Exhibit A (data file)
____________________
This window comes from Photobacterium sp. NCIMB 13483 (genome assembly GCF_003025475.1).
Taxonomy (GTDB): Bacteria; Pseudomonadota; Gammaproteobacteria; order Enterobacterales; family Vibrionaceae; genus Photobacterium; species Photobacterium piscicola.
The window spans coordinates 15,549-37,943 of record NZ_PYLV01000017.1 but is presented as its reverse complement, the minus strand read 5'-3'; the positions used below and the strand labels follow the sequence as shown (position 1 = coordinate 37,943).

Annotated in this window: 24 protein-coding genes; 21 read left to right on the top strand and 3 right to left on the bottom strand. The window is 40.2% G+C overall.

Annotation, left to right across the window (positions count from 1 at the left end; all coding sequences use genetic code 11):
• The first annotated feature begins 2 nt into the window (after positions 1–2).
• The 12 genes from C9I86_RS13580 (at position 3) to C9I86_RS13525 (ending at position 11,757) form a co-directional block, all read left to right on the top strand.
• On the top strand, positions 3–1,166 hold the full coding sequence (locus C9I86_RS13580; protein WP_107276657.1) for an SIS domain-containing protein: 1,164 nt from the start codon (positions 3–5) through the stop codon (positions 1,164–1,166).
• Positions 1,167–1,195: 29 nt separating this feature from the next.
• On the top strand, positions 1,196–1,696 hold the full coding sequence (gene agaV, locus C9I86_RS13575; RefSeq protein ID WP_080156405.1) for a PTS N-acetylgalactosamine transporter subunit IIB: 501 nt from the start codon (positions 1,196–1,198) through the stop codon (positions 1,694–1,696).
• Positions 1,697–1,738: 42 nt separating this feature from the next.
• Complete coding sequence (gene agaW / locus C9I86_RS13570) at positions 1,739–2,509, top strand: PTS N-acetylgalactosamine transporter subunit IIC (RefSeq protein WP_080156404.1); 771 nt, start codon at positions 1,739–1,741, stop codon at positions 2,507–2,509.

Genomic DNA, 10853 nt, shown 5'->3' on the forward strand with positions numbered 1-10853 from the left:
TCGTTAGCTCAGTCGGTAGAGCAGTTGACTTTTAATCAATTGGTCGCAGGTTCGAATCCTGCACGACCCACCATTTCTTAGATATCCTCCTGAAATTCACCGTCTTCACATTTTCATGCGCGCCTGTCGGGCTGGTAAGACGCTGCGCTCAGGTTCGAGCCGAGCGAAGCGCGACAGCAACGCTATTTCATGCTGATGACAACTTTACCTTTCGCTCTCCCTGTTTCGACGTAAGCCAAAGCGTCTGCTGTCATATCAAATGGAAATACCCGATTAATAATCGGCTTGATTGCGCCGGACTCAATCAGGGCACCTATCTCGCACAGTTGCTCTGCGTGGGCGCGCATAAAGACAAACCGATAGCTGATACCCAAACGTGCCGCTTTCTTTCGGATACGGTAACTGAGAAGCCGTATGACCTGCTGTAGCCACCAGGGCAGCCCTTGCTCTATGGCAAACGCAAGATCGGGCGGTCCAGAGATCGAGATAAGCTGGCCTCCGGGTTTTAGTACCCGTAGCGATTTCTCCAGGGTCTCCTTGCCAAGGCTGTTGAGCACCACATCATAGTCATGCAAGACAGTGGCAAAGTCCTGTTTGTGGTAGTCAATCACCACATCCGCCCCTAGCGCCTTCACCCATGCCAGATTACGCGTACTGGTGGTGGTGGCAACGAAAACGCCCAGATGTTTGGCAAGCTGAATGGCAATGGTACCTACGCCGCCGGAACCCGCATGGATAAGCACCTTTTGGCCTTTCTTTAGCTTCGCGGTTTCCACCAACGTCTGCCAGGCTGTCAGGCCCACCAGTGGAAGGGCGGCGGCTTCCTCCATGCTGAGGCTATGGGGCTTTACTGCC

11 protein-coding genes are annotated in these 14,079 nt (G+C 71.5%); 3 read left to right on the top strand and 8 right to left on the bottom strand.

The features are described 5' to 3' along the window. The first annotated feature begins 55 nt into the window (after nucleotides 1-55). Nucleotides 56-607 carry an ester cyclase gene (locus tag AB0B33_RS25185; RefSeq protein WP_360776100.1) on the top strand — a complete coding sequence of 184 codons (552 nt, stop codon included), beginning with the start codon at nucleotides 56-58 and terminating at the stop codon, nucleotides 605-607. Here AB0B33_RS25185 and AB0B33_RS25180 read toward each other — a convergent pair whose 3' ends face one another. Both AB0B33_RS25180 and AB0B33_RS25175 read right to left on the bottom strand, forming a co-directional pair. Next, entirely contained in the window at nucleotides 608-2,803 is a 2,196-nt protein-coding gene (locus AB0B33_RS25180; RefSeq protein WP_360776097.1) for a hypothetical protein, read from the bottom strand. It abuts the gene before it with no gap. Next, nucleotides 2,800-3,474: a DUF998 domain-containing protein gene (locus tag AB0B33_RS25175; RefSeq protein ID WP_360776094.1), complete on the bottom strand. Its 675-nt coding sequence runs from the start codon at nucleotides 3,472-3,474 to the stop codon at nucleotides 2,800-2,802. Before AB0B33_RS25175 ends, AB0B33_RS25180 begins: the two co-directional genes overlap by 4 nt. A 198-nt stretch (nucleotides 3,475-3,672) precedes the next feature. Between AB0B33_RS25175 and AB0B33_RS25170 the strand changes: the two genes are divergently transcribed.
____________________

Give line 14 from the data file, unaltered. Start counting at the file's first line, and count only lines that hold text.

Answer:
TCGTTAGCTCAGTCGGTAGAGCAGTTGACTTTTAATCAATTGGTCGCAGGTTCGAATCCTGCACGACCCACCATTTCTTAGATATCCTCCTGAAATTCACCGTCTTCACATTTTCATGCGCGCCTGTCGGGCTGGTAAGACGCTGCGCTCAGGTTCGAGCCGAGCGAAGCGCGACAGCAACGCTATTTCATGCTGATGACAACTTTACCTTTCGCTCTCCCTGTTTCGACGTAAGCCAAAGCGTCTGCTGTCATATCAAATGGAAATACCCGATTAATAATCGGCTTGATTGCGCCGGACTCAATCAGGGCACCTATCTCGCACAGTTGCTCTGCGTGGGCGCGCATAAAGACAAACCGATAGCTGATACCCAAACGTGCCGCTTTCTTTCGGATACGGTAACTGAGAAGCCGTATGACCTGCTGTAGCCACCAGGGCAGCCCTTGCTCTATGGCAAACGCAAGATCGGGCGGTCCAGAGATCGAGATAAGCTGGCCTCCGGGTTTTAGTACCCGTAGCGATTTCTCCAGGGTCTCCTTGCCAAGGCTGTTGAGCACCACATCATAGTCATGCAAGACAGTGGCAAAGTCCTGTTTGTGGTAGTCAATCACCACATCCGCCCCTAGCGCCTTCACCCATGCCAGATTACGCGTACTGGTGGTGGTGGCAACGAAAACGCCCAGATGTTTGGCAAGCTGAATGGCAATGGTACCTACGCCGCCGGAACCCGCATGGATAAGCACCTTTTGGCCTTTCTTTAGCTTCGCGGTTTCCACCAACGTCTGCCAGGCTGTCAGGCCCACCAGTGGAAGGGCGGCGGCTTCCTCCATGCTGAGGCTATGGGGCTTTACTGCC